British-born Sir Lindsay Owen-Jones, architect of the group's expansion since the late 1980s, passed over the role of president & group CEO to Jean-Paul Agon at the end of 2006. He stepped down as chairman as well in March 2011, at which point Agon became group chairman & CEO. Owen-Jones remains a director, and has the title of honorary chairman.
Agon announced a complete overhaul of L'Oreal's management team from July 2013, reshuffling several roles and divisions. As a result, other members of the executive committee include Christian Mulliez (EVP, administration & finance), Laurent Attal (EVP, research & innovation), Jean-Philippe Blanpain (EVP, operations), Marc Menesguen (president, consumer products), Nicolas Hieronimus (president, selective divisions including luxury products, professional, active cosmetics & Body Shop), An Verhulst-Santos (president, professional products), Brigitte Liberman (president, active cosmetics), Frederic Rozé (EVP, Americas), Alexandre Popoff (EVP, Eastern Europe), Jochen Zaumseil (EVP, Western Europe), Alexis Perakis-Valat (EVP, Asia Pacific), Geoff Skingsley (EVP, Middle East & Africa) and Sara Ravella (EVP, corporate communications & public affairs).
Cyril Chapuy is global president of the L'Oreal Paris brand. Jeremy Schwartz succeeded Sophie Gasperment as global president of The Body Shop in 2013. Alexandre Choueiri is general manager of international designer fragrance collections, with Guillaume de Lesquen as president, Ralph Lauren Fragrances and Veronique Gautier as general manager, Giorgio Armani Fragrances. Other managers include Francoise Lehmann (general manager, Lancome International), Barbara Lavernos (managing director, luxury travel retail), Stephan Bezy (international general manager, Yves Saint Laurent) and Samantha Daude (director of new media & CRM worldwide).
Former US marketing chief Marc Speichert was appointed as global chief marketing officer in November 2013, but resigned from that role six months later to join Google. Some of his duties were assumed by Marie Gulin, VP, global integrated marketing & communications. Marketers at L'Oreal in France include Karen Jones (VP, global marketing, Garnier suncare, bodycare, deodorants), Antonia Georgiadi (marketing director, YSL Europe), Charles Roullet (marketing director, consumer products, travel retail), Myriam Benichou (global purchasing director, marketing services), Milan Mladjenovic (global marketing director, Garnier Fructis), Candice Llorens (global marketing director, L'Oreal Paris), Caroline Lamprecht (marketing director, Gemey Maybelline France), Carine Delliere (marketing director, Garnier France), Ludovica Lemaitre (marketing director, luxury designer fragrances, Europe), Severine Breton (director, global marketing, L'Oreal Paris), Laura Levy (marketing director, YSL Europe), Isabella Weinstabel (international marketing director, YSL Beaute) and Marie-Caroline Darbon (international marketing director, Lancome).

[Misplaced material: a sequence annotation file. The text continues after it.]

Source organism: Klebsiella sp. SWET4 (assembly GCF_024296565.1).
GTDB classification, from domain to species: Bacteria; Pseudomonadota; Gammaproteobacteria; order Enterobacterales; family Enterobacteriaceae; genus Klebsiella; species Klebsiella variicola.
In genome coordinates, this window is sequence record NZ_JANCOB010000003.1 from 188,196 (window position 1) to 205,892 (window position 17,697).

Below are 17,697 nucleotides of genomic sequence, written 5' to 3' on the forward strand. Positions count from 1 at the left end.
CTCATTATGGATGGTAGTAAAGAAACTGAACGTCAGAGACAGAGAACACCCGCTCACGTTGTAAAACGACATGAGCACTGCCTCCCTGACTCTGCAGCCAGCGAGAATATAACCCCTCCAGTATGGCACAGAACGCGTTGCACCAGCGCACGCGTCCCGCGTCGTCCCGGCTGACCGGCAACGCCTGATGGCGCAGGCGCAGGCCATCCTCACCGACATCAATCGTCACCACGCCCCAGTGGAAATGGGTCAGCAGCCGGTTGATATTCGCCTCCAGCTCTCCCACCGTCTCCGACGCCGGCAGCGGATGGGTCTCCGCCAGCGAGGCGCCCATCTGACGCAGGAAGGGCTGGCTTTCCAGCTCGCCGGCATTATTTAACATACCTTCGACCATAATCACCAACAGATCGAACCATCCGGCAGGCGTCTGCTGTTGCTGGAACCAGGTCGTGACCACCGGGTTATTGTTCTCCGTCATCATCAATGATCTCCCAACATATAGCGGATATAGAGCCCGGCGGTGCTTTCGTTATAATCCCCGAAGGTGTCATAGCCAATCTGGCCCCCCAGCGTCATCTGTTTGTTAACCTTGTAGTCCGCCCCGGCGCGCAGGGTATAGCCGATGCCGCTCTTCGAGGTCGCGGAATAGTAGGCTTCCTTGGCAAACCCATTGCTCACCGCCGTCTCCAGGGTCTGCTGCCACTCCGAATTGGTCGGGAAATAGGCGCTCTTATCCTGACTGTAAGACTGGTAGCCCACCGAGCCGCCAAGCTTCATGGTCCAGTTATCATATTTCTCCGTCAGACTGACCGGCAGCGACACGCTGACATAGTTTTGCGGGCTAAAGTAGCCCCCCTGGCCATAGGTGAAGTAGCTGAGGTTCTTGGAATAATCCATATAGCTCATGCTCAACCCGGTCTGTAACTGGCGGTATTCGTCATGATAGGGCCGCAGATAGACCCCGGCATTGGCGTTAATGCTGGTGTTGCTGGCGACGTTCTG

On paper at least, the controlling shareholder in L'Oreal is Liliane Bettencourt, the daughter of founder Eugene Schueller, and the world's wealthiest woman with a fortune estimated at around $24bn. By mid-2014, she and her family will control just over 33% of L'Oreal's shares. Bettencourt, who turned 90 in 2012, was until recently a long-standing director of the company. Her daughter Francoise Bettencourt-Meyers also sits on L'Oreal's board, and Francoise's husband Jean-Pierre Meyers is group vice chairman. (The family also maintain a charitable foundation, Fondation Bettencourt Schueller). However, mother and daughter became embroiled in a prolonged legal battle between 2007 and 2011, initially over the friendship between the elderly matriarch and a society photographer, who was accused by Bettencourt-Meyers of being a gold-digger. Bettencourt responded with a law suit against her daughter for mental harassment. That row appeared to have been resolved by the end of 2010, but a new dispute arose in 2011 when Bettencourt-Meyers launched a new campaign accusing her mother's entourage of lawyers of exploiting her age and health. In October 2011, a French court accepted a medical report which found evidence of dementia in Bettencourt, and upheld her daughter's request that she placed under the guardianship of her 25 year-old grandson Jean-Victor Meyers. In Feb 2012, Liliane Bettencourt resigned as a director of L'Oreal and was replaced by Jean-Victor Meyers.